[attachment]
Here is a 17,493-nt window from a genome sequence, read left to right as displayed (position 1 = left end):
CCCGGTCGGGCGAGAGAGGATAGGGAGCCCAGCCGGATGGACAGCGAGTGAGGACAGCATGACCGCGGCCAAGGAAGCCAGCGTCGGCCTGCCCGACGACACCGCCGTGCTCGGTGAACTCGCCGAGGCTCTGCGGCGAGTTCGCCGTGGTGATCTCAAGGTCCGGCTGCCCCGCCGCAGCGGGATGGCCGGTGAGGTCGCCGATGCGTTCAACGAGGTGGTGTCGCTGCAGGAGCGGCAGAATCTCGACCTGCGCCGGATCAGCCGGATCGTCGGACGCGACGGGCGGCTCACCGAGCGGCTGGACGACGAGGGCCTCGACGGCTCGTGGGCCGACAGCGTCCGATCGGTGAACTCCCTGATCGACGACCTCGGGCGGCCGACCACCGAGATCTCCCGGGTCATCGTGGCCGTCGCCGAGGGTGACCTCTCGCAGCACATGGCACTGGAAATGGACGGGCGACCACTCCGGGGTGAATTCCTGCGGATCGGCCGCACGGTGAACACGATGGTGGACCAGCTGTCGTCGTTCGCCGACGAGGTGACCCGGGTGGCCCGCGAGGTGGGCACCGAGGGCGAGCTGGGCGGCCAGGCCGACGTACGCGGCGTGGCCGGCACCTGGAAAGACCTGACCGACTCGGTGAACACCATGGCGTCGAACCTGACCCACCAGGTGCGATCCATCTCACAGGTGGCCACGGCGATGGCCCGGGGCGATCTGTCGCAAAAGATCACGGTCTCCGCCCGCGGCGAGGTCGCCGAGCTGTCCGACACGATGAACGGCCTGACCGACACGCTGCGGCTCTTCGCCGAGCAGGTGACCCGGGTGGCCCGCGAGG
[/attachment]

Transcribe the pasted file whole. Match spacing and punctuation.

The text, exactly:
Here is a 17,493-nt window from a genome sequence, read left to right as displayed (position 1 = left end):
CCCGGTCGGGCGAGAGAGGATAGGGAGCCCAGCCGGATGGACAGCGAGTGAGGACAGCATGACCGCGGCCAAGGAAGCCAGCGTCGGCCTGCCCGACGACACCGCCGTGCTCGGTGAACTCGCCGAGGCTCTGCGGCGAGTTCGCCGTGGTGATCTCAAGGTCCGGCTGCCCCGCCGCAGCGGGATGGCCGGTGAGGTCGCCGATGCGTTCAACGAGGTGGTGTCGCTGCAGGAGCGGCAGAATCTCGACCTGCGCCGGATCAGCCGGATCGTCGGACGCGACGGGCGGCTCACCGAGCGGCTGGACGACGAGGGCCTCGACGGCTCGTGGGCCGACAGCGTCCGATCGGTGAACTCCCTGATCGACGACCTCGGGCGGCCGACCACCGAGATCTCCCGGGTCATCGTGGCCGTCGCCGAGGGTGACCTCTCGCAGCACATGGCACTGGAAATGGACGGGCGACCACTCCGGGGTGAATTCCTGCGGATCGGCCGCACGGTGAACACGATGGTGGACCAGCTGTCGTCGTTCGCCGACGAGGTGACCCGGGTGGCCCGCGAGGTGGGCACCGAGGGCGAGCTGGGCGGCCAGGCCGACGTACGCGGCGTGGCCGGCACCTGGAAAGACCTGACCGACTCGGTGAACACCATGGCGTCGAACCTGACCCACCAGGTGCGATCCATCTCACAGGTGGCCACGGCGATGGCCCGGGGCGATCTGTCGCAAAAGATCACGGTCTCCGCCCGCGGCGAGGTCGCCGAGCTGTCCGACACGATGAACGGCCTGACCGACACGCTGCGGCTCTTCGCCGAGCAGGTGACCCGGGTGGCCCGCGAGG